Well, as you can maybe tell from my extended discussion, it was a good lunch. The food and company were both excellent. I invited Neil to our 2010 Holmes conference and promised to be in contact with additional details and information as the planning unfolds. Again, I can't express my thanks enough for the kindness and support Stephen and Claire have shown me during my visit. This will be a week to remember, cherish, and build upon.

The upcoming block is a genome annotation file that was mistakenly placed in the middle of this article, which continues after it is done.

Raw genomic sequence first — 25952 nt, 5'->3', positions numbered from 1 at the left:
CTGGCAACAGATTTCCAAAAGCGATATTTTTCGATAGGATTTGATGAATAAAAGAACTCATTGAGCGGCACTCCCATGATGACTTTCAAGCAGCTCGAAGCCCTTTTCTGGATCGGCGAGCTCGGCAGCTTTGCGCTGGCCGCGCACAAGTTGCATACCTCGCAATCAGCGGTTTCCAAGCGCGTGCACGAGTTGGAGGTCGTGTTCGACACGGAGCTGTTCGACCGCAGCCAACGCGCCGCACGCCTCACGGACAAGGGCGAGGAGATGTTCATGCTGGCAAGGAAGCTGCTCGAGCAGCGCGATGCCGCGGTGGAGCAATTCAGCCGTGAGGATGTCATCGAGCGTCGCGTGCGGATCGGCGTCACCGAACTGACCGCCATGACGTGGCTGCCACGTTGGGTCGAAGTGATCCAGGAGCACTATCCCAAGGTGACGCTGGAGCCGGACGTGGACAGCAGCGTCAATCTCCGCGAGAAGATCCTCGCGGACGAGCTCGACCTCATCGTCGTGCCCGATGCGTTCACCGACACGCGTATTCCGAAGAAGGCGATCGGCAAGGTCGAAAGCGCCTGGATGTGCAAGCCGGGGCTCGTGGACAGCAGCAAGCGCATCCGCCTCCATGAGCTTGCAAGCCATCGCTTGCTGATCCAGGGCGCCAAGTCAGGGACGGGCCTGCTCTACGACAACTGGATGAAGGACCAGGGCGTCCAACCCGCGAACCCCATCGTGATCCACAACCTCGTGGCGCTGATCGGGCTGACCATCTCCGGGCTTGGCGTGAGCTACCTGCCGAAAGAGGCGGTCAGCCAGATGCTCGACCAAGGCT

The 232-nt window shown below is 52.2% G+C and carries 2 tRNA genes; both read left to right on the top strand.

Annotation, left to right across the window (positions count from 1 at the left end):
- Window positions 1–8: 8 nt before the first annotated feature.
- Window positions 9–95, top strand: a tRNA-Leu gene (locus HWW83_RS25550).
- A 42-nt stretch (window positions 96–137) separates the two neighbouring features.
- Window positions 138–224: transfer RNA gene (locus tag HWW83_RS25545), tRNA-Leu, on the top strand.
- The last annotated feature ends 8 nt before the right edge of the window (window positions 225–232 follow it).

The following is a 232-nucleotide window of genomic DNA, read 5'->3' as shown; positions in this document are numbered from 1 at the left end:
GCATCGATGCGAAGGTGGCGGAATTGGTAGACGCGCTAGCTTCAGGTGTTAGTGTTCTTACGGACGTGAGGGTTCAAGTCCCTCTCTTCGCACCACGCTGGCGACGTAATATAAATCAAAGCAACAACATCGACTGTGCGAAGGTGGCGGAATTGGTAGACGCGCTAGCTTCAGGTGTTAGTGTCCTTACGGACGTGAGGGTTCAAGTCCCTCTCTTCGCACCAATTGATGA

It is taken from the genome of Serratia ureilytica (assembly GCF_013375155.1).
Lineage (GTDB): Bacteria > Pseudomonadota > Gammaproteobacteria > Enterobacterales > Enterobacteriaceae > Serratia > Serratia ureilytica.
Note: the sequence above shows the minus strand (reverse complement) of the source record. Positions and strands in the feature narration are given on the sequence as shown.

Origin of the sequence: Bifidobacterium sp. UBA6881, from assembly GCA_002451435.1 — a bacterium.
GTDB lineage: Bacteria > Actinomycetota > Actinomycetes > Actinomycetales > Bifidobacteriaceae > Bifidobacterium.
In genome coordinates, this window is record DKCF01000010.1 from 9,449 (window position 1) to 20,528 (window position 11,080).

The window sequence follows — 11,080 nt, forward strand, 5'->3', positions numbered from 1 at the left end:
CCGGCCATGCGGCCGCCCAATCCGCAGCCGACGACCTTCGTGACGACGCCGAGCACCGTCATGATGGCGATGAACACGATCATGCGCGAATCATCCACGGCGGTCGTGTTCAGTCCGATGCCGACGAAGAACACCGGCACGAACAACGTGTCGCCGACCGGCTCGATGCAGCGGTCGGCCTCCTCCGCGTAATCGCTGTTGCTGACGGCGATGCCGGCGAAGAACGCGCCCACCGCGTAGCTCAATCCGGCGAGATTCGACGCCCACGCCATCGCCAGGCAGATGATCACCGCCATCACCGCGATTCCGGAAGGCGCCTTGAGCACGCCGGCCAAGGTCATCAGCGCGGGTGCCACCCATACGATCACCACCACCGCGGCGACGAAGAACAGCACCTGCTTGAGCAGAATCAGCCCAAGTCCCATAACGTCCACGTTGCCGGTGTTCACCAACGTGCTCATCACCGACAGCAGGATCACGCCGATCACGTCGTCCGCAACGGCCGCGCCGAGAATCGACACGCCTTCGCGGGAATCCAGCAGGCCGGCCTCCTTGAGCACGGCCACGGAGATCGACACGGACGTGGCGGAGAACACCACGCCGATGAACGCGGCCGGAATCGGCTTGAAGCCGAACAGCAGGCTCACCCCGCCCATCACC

After lunch I had another treat in store. Claire brought me to the D-Day museum and arranged for my admission to see the amazing tapestry and exhibits. This was another bit of icing on the cake. The Overload Embroidery is 272 feet in length, the largest work of its kind in the world. It is simply spectacular! My visit began with a fifteen minute film that puts the museum in context. This film was also well done. After viewing the film I began my tour around the room, looking at each of the panels from the tapestry. Once I reached the end of the embroidery I moved to the exhibits. The website maybe says it best: "in the Museum's displays visitors experience the sights and sounds of Britain at War - the air raid warden's living room in the Blitz, the factory resounding to the strains of 'Music while you work', and troops preparing for D-Day in their forest camp. The climax of the displays is a dawn to dusk reconstruction of the Allied landings by sea and air on D-Day itself - World War II's 'longest day'." I would encourage you to check the link given above for more information on the museum and tapestry. It is well worth a visit.